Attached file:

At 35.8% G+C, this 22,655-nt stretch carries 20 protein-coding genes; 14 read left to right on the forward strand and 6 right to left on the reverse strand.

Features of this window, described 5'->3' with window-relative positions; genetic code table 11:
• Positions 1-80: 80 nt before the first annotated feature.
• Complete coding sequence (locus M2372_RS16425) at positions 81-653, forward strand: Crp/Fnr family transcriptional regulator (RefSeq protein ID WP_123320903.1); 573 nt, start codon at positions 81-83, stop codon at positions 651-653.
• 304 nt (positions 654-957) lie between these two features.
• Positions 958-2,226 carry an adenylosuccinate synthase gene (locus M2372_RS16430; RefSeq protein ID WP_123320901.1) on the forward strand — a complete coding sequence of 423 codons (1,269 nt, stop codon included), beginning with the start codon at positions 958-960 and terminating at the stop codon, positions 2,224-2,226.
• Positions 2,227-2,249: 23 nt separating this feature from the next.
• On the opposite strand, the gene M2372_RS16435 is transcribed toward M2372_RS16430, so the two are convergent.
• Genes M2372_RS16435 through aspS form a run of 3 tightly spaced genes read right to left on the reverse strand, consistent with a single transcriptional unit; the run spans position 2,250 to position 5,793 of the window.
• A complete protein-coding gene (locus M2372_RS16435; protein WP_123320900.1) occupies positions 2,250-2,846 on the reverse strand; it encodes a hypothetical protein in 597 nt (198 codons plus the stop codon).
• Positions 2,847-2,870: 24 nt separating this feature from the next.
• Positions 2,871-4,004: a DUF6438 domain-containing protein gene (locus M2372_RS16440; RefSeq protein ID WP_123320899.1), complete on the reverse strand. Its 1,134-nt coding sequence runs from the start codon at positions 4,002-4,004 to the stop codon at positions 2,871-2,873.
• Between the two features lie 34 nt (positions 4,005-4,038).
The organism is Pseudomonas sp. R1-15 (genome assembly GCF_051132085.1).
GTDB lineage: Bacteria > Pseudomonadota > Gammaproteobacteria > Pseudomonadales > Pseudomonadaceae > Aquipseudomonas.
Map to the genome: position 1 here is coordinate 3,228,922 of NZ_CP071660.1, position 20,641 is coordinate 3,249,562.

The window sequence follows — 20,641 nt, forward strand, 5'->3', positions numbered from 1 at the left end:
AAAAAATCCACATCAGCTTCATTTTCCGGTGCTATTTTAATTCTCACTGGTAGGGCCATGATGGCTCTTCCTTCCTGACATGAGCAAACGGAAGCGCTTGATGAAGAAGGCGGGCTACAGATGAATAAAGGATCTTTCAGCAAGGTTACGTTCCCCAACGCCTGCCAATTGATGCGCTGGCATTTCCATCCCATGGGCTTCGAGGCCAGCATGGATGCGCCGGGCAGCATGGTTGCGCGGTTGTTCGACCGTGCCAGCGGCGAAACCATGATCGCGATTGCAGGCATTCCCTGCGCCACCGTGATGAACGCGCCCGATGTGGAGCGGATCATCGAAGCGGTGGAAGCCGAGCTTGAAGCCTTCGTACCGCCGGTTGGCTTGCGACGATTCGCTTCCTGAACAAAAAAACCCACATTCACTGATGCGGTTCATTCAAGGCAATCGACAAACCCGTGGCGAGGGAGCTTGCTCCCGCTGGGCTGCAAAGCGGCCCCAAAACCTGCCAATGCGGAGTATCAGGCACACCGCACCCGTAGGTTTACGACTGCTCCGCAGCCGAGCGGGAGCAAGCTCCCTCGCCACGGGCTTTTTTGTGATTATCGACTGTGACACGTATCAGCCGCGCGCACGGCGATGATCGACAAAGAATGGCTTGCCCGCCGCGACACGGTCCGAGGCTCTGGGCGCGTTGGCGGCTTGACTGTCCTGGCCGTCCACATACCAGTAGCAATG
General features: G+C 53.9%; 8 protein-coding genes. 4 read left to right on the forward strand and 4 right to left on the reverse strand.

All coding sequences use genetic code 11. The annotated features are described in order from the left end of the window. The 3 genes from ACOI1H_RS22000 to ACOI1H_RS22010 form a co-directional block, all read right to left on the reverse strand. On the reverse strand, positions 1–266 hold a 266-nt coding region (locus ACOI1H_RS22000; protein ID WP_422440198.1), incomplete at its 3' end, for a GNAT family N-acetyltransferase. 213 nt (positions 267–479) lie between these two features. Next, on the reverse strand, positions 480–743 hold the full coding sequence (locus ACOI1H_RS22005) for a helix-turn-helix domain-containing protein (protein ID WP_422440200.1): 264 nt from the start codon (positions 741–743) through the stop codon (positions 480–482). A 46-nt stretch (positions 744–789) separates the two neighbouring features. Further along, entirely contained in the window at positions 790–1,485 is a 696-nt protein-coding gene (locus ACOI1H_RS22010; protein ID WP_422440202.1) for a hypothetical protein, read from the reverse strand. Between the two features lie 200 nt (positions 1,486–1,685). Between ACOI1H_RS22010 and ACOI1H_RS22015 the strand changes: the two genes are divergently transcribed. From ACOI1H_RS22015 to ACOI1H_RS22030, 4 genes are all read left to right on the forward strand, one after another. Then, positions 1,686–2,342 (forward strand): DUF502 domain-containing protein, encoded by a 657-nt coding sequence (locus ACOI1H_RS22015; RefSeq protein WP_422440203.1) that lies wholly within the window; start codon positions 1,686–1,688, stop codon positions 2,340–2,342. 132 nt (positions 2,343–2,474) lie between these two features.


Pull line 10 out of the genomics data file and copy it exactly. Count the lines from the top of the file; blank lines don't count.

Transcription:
• A complete protein-coding gene (locus M2372_RS16435; protein WP_123320900.1) occupies positions 2,250-2,846 on the reverse strand; it encodes a hypothetical protein in 597 nt (198 codons plus the stop codon).